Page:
The Perfect At Home Workout Program

Leading a healthy, what I call "vibrant" life with a chronic illness such as arthritis requires managing inflammation, pain and often even depression. That means some habits and systems have to become pretty structured, even non-negotiable in your life. Things like consistent daily exercise, highest quality nutrition, stress management, and sufficient down time. These things must become daily occurrences in order for you to feel great and manage your symptoms.






In order to follow through with this high level of self-care you are going to need to manage your time and plan some workout spaces to help you get structured enough and inspired enough to follow through… as in, every day my friend. 

In order to be effective, in order to actually move that stubborn needle on your fitness-o-meter (I think I hear your body begging for consistency right now) you will want to do the majority of your exercise at home. Why at home? Because that’s where you will be your most consistent. Let's dive into why.

“Motivation is overrated. Environment often matters more” says James Clear in his book "Atomic Habits". Well, the majority of my workouts happen in my own environment: at home in our den and out in nature around the neighborhood. In the den, I have a stationary bike; a rebounder that I love to dance-bounce on; a yoga mat; stability ball; ankle and wrist weights and hand weights. These didn’t cost a fortune. And they don’t take up a huge amount of space and that’s why the den is so perfect for them. The den is also where the big flat screen is. When I work out, I allow myself to watch Netflix and Amazon Prime movies. The rest of my days are so tightly scheduled that there really isn’t much time for television. Having a movie or favorite series on in the background is great impetus to get my afternoon workouts done. This works beautifully for me, and I've been consistent with my exercise programs my whole life, so I know this will work for you too.

A designated, in home space for exercise helps you be more consistent on a daily basis, with or without a gym, social distancing or not. Going to the gym for many of us with chronic illness is risky today. But there's more. It also allows too much room for excuses. "I’d have to do my hair or drive somewhere to workout". Sometimes even a short ten minute drive to your club and finding a parking spot and walking across the parking lot can be too much when compared to the thirty second walk to a den or workout room in your home. 

Equally important to where you workout, is the mindset shift of the actual 'scheduling' of exercise. The actual scheduling it in your daily calendar is a huge shift from just hoping you'll get your workout done. The three most powerful ways to do this are 1) set a certain time of day, every day to exercise. 2) split your workout into two shifts, one in the morning before work, say a 20 minute session on your stay bike or 15 minutes on the rebounder and one in the afternoon, such yoga and abs.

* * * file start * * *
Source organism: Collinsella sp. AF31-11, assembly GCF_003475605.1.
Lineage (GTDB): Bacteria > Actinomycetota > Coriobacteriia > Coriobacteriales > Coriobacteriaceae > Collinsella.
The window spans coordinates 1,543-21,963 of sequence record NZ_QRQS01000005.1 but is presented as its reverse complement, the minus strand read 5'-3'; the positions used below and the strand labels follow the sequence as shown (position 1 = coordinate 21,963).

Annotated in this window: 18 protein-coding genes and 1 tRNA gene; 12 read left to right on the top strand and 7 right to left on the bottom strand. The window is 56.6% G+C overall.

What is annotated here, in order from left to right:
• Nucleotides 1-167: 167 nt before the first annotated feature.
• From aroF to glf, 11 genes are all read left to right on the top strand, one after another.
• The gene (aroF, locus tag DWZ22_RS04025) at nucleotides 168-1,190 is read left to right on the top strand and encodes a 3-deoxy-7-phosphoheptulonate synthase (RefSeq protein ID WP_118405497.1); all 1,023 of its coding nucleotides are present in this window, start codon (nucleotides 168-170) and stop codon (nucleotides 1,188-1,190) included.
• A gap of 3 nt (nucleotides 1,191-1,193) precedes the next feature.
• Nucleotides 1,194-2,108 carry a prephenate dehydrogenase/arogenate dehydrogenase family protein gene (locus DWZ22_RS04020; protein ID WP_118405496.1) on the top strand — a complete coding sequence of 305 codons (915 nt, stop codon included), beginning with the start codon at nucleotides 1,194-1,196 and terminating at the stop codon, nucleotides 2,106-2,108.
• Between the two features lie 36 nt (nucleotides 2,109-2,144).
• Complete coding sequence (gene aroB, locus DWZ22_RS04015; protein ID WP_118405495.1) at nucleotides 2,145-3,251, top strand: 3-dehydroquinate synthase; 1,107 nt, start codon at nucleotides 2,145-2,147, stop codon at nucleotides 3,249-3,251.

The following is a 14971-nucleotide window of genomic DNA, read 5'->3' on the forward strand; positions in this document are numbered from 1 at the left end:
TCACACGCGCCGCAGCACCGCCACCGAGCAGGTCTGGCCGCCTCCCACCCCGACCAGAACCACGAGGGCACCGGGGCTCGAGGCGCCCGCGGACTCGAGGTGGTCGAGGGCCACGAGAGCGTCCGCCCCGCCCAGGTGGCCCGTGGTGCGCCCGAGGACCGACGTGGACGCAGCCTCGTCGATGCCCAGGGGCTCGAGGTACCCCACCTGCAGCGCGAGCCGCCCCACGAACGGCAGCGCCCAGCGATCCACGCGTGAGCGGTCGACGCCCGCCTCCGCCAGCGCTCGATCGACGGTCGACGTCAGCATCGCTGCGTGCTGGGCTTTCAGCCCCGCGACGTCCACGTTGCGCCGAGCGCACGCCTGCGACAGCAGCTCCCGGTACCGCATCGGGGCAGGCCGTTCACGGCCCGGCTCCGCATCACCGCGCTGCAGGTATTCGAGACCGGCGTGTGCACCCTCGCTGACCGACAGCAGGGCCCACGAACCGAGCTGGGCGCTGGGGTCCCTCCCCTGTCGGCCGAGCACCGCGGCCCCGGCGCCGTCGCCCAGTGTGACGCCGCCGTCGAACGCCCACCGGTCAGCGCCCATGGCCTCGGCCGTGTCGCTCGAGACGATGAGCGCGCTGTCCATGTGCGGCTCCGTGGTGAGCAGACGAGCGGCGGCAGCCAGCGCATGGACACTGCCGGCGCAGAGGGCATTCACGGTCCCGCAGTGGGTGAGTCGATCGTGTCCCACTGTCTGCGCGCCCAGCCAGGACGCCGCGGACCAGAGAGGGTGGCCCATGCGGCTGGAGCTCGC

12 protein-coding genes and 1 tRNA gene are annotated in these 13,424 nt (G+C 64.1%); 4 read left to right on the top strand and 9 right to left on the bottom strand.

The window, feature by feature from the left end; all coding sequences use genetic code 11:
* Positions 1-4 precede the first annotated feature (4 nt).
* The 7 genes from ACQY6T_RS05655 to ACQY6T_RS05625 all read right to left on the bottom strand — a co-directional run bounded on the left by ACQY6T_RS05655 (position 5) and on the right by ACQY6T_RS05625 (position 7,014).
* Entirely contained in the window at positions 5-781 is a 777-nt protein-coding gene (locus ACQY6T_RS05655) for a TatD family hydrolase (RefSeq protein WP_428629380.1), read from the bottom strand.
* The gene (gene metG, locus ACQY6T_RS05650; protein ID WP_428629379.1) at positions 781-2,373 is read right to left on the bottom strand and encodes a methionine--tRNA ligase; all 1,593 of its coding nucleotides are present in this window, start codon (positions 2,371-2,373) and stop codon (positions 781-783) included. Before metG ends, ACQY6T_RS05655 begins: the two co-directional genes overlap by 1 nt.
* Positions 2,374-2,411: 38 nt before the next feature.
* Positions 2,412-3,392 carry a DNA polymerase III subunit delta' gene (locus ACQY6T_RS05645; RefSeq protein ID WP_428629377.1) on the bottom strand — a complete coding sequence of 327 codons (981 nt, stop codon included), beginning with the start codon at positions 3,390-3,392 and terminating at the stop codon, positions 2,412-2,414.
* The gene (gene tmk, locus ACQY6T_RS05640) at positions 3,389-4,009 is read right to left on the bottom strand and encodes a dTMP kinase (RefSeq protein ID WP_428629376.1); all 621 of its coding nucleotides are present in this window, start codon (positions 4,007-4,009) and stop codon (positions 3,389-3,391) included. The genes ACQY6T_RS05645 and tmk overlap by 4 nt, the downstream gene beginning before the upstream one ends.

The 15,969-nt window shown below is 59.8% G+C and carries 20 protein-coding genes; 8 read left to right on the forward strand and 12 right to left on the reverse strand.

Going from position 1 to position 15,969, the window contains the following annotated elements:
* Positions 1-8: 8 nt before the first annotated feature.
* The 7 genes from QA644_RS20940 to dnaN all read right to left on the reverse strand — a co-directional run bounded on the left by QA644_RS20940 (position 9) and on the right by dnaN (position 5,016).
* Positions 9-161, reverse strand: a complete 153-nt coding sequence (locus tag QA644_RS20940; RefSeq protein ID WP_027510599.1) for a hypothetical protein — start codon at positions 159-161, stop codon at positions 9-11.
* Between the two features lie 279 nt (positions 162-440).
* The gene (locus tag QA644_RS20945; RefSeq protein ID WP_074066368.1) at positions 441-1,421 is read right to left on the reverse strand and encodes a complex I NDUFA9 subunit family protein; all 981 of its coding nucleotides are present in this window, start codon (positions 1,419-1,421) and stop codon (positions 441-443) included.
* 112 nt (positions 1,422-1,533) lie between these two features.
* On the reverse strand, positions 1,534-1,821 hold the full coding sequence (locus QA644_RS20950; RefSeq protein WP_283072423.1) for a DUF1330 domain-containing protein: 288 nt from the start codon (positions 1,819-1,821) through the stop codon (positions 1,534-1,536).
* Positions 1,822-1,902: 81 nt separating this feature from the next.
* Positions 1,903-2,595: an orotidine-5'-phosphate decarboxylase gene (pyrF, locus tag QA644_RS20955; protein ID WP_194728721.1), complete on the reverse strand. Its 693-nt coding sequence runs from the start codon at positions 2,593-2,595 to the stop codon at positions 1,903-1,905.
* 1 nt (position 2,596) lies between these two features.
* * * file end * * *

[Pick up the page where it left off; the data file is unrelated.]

For me, a 7:30 a.m. stationary bike session and a 4:30 Yoga session work extremely well. and lastly, 3) make it non-negotiable. When you think about it, nothing is as important as your well being. Being healthy physically and emotionally healthy is the foundation for everything you do from feeling and looking great to how you show up as a partner or parent, to how you perform at work, to how you enjoy your down time. 

You are likely unaware of this but your home is actually a crucial factor in your wellness program. It's where you make yourself excellent food and hopefully by now, practice much of your exercise. It’s a place where all of your daily routines happen and it’s proven that routines contribute to discipline and success. Think about it. When you go to restaurants do you feel tempted to veer from your eating plans? I know I do. I am invariably tempted by the bread and wine, both big no no’s with arthritis. At home, you have a choice what temptations to have on hand. If you don't buy them and have them in your home, you're less likely to be tempted by them. I personally can't be trusted with a bag of potato chips! 

Get out your digital calendar. If you don't have one, get one on your phone today. Digital calendar's allow you to type in an activity and repeat it on a daily basis without the need to retype it over and over again. Starting June 1, schedule your morning exercise at 7:00 am. Choose from walking, treadmill, stationery biking or rebounding. 

Next, schedule your afternoon workout at 5:30 (or whatever time you know without a doubt you'll follow through. Wait too late in the day and it won't get done.) The afternoon workout should be devoted to weights or yoga.  Having set routines will keep you successful. And if you fall off your routines, don't beat yourself. You're going to slack off, just accept it as part of life. I do. But come Monday, get back on the pony. Monday is a non-negotiable day and sets you up for success the rest of the week. 

Lastly, save for an enjoyable walk with the dog, take Sunday off completely. Down time is important enough to schedule too.

Hey friend, if you want more design and wellness guidance, click here... "Pain Free Design and Wellness" and download a free chapter of my powerful book that helps women with arthritis create a home and body you love! It works really well for me and I have six types of arthritis! 

Live beautifully. Eat beautifully, Shiree’

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